“What happens most of the time, especially with the linemen, is that they are tired of working out and worn down from playing, and they just want to rest,” James Harris, Oregon’s nutritionist and assistant athletic director, told Sports Illustrated’s George Dohrmann in 2009. “They don’t change the way they live and eat. A few years later they are 370 pounds and have serious health issues. It’s a big, big problem.”
This problem can be alleviated. Because not every former player has the ability or resources to chart their own path to a more normal weight and a longer life, the NCAA and the major college programs they played for should help.
For one or two semesters after a student-athlete finishes his football career, if he’s still enrolled and taking classes, the athletic department should pay for a nutritionist affiliated with the school to supervise his weight loss and work with him to maintain the best weight. Chart their blood profile and body fat percentage; make recommendations and encourage them along their path. The department wouldn’t have to pay much beyond the extra time of its nutritionists, most of whom would already know and be familiar with the players. Cheap help could also be summoned from graduate students needing credit and/or work-study hours.
As Penn State nutritionist Kristine Clark told Sports Illustrated: “I get e-mail from former players five or six years after they’ve left saying, ‘I’m in trouble. Please help me. I am prediabetic or my cholesterol is very high.’ It’s so sad.”
The NCAA is already opening doors that should ultimately lead to colleges paying nutritionists to consult both current and former student-athletes. This summer, NCAA President Mark Emmert called for better health, safety and insurance protocols for college athletes in front of a Senate committee. He announced his support for “scholarships for life” in contrast to the normal year-to-year variety. Since then, Indiana, Maryland and South Carolina have announced multiyear guaranteed scholarships for some of their student-athletes, including football players. According to ESPN, at the University of South Carolina such a multiyear guarantee could also be applied to players who leave the school’s football program and later re-enroll to finish their degrees.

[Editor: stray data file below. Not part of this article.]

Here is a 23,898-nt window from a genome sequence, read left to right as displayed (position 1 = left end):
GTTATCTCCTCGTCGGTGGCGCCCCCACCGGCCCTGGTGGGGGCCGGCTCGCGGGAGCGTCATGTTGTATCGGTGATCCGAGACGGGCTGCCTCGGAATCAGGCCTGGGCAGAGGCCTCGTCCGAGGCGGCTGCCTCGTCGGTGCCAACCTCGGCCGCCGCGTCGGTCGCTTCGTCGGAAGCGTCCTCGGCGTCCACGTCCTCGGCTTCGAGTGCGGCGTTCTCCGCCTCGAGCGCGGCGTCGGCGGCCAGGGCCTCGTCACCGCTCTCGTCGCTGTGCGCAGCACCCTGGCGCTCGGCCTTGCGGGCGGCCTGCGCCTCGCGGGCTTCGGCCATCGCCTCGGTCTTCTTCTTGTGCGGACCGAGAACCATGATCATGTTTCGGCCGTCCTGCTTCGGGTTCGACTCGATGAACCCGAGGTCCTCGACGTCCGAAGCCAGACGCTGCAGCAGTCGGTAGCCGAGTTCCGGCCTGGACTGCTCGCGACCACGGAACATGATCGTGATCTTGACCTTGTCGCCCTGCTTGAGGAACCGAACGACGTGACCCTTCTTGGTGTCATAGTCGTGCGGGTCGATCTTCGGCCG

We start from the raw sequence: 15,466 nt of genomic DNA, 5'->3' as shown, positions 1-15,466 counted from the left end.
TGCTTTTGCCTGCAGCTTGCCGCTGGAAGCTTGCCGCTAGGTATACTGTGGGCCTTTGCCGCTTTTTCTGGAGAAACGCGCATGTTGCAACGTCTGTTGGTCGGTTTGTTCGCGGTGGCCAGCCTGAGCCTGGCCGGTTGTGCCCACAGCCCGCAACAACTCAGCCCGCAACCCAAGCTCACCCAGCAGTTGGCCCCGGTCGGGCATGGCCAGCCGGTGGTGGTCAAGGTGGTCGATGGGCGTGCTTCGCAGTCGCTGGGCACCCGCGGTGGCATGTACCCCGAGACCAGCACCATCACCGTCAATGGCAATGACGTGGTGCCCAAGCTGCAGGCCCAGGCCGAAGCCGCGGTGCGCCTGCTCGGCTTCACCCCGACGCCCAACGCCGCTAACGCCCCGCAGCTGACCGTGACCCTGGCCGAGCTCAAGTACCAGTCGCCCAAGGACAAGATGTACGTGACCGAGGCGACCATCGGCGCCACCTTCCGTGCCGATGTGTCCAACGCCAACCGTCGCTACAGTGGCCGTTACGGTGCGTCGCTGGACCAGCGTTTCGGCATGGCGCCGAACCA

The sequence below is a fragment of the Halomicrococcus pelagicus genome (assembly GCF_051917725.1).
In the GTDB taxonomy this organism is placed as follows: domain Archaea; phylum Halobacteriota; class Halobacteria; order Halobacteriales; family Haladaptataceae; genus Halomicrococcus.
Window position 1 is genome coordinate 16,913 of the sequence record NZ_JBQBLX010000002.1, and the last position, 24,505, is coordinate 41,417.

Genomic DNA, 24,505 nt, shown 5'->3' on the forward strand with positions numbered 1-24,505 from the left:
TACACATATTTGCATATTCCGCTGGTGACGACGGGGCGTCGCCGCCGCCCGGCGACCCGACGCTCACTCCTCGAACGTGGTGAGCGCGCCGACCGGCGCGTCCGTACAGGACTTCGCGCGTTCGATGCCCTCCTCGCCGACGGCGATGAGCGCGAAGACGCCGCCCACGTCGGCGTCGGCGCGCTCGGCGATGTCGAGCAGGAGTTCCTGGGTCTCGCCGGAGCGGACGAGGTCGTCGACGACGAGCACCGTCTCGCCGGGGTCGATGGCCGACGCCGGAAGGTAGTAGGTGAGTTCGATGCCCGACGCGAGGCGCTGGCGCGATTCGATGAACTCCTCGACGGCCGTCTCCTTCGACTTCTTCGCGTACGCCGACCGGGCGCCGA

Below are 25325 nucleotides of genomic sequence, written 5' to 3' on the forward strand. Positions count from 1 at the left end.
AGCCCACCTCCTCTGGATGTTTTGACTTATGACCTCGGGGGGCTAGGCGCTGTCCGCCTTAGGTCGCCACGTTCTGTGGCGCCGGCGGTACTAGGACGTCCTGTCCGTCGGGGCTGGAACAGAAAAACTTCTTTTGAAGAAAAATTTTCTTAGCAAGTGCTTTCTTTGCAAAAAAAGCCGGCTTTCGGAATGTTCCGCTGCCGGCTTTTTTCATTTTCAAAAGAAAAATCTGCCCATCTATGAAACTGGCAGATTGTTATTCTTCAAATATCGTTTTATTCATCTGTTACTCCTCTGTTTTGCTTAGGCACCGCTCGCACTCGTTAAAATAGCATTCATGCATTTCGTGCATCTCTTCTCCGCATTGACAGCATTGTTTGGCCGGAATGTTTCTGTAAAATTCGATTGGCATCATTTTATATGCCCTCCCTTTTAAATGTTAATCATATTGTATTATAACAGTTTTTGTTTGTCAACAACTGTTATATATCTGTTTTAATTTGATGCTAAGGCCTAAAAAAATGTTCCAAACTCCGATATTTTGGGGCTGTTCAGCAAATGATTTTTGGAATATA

Powerful sports entities like the NFL and the Southeastern Conference aren’t shying away from obesity as an issue. But they want to confront it on their own terms, framing it as only something they are helping society tackle rather than a problem they have also played a role in perpetuating. The NFL, for instance, has a fitness campaign designed to address childhood obesity. And researchers, doctors and professors affiliated with SEC schools recently convened to “identify ways to markedly reduce America’s obese and overweight populations through prevention,” as the SEC Symposium press release specified. These efforts are good and wide-reaching, but they don’t address obesity treatment and the “deconditioning” many former players need.
Scott Summers eventually found his own way. In March 2014, he decided to buckle down, eat better and exercise regularly. He’s stuck with it so far, losing 115 pounds to get down to 305. “It was very hard to do, very difficult,” he said, adding “I feel great. I’m doing better, and my goal is to get back down to that 250-pound area.” But success stories elude many other former football players. They suffer from obesity-related issues, and face the prospect of premature death far off the radar of the fans who once adored them.